The ultimate digital skill is the ability to change. And for both technology and business professionals, the growing ability to quickly adapt or build applications on the fly to meet any situation is a superpower that’s not only going to increase the agility of organizations, but pave the way to more interesting careers enriched with lifelong learning. That’s the word from Don Schuerman, CTO of Pegasystems. In a recent discussion with Shelly Kramer, founding partner and senior analyst at Futurum Research, he points to the need for flexibility in technology development and management.


Photo: Joe McKendrick

“Change to me is a digital skill,” says Schuerman. “It’s a skill that an organization needs to grow. It’s a skill that organizations need to train into their people — that fluidity, comfort with iteration. I think one of the positive things that’s come out of the last year is I’ve seen a lot of organizations learn what agile truly means. When you put the pressure of urgency behind things, traditional project approaches go out the window, and you then just start trying things and iterating. You roll out an app in five days because you don’t have a choice but to roll it out in five days. And. by the way, if there’s stuff that we missed, we’ll get it the next time. Or we may learn we never really even needed it that much to begin with.”

In addition to a tech savvy workforce, there is a portion of the workforce that needs reskilling and upskilling, and low-code is a way to bring people into the changing dynamics of today’s enterprises. “It’s a tremendous opportunity to take people who are smart, who understand the company, who understand the customers, who understand the goals, and add this capability to their job skill sets,” says Kramer. “I’ve had a chance to talk with some of those people, and you see their eyes light up about how their job function has changed, and they feel like they’re able to contribute. You hear them say things like, ‘I never thought I could write code before, and here I am building automations.’ That’s a game changer, it’s a life changer.”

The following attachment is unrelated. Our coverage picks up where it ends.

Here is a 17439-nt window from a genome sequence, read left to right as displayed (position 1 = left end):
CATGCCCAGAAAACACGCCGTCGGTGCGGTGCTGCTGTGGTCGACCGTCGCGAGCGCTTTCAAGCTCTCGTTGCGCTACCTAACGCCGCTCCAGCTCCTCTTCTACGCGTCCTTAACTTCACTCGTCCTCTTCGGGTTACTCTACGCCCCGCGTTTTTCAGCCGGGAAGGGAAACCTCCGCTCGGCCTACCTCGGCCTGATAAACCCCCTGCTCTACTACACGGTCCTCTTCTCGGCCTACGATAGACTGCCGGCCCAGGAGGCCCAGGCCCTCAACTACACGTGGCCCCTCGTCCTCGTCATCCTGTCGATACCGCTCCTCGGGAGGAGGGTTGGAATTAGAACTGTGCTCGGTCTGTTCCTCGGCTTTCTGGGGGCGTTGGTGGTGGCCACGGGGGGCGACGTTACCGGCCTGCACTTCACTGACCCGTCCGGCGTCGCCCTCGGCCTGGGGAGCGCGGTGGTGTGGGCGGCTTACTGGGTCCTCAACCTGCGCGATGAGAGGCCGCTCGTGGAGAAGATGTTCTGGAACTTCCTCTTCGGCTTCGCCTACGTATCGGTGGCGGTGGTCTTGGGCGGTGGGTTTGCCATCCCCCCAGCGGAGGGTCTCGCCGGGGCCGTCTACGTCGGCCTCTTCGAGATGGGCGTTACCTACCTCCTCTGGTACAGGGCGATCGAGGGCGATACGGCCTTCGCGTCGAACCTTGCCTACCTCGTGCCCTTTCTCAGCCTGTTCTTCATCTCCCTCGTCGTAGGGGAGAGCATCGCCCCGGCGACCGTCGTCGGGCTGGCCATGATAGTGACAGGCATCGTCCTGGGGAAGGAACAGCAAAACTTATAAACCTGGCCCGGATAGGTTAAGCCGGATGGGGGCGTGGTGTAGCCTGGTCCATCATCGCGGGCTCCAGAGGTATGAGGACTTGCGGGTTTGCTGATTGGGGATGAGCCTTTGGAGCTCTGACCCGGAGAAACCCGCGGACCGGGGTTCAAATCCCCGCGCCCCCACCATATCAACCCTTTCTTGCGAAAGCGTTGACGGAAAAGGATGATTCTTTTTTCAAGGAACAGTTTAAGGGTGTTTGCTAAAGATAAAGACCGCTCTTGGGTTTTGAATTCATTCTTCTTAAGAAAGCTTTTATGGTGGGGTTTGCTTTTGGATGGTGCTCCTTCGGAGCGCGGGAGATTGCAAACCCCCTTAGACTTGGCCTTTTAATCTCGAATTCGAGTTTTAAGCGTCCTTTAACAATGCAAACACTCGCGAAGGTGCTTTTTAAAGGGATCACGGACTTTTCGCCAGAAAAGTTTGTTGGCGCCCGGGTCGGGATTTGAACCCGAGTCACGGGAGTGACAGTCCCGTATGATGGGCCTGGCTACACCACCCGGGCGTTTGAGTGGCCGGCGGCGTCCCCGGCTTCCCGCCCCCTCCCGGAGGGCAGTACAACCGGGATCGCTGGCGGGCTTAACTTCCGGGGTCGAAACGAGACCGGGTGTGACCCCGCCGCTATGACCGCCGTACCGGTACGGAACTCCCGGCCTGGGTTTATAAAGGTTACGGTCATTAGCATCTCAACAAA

For the most part, employees want to be involved in digital transformation, Kramer continues, citing research conducted among workforces. “They just didn’t know how, and they weren’t being asked they weren’t being tapped. They feel like they could bring solutions and they could bring the real world understanding of what’s needed, how to get there, how to best serve customers, and how to best fine-tune their own processes or jobs.”  

Opening up technology capabilities to the workforce helps IT professionals as well, as they often have too little time and too few resources to address every problem or opportunity that comes up. “You’re bringing the users the stakeholders directly into the conversation,” says Schuerman. “These are the people who actually know the systems they’re using today. They know where the pain points are. They know where the process is broken. They know where they have to do all kinds of manual effort in order to fulfill a customer need. Now you empower them with the tools to fix that to make it better. You’re empowering the people on the ground who actually know where the problems are to go solve them themselves.”

It’s both a personal and an organizational learning process as well, helping to “break through that fear of moving fast and failing early,” Schuerman says. Low-code makes this possible, he adds. “The career paths of the future will be far more fluid. You will be a frontline business operations person, and then maybe you’ll grab some low-code skills and maybe for a while you’ll drive a low-code agile team that’s deploying an app, and then you’ll be responsible for driving the continuing ongoing nature of that app. Then maybe you’ll pick up some process improvement skills.  You’ll be constantly learning new things, and your role will be constantly evolving, as both the needs of the company and what the technology enables changes. That’s the world that we’re going to be living in.”

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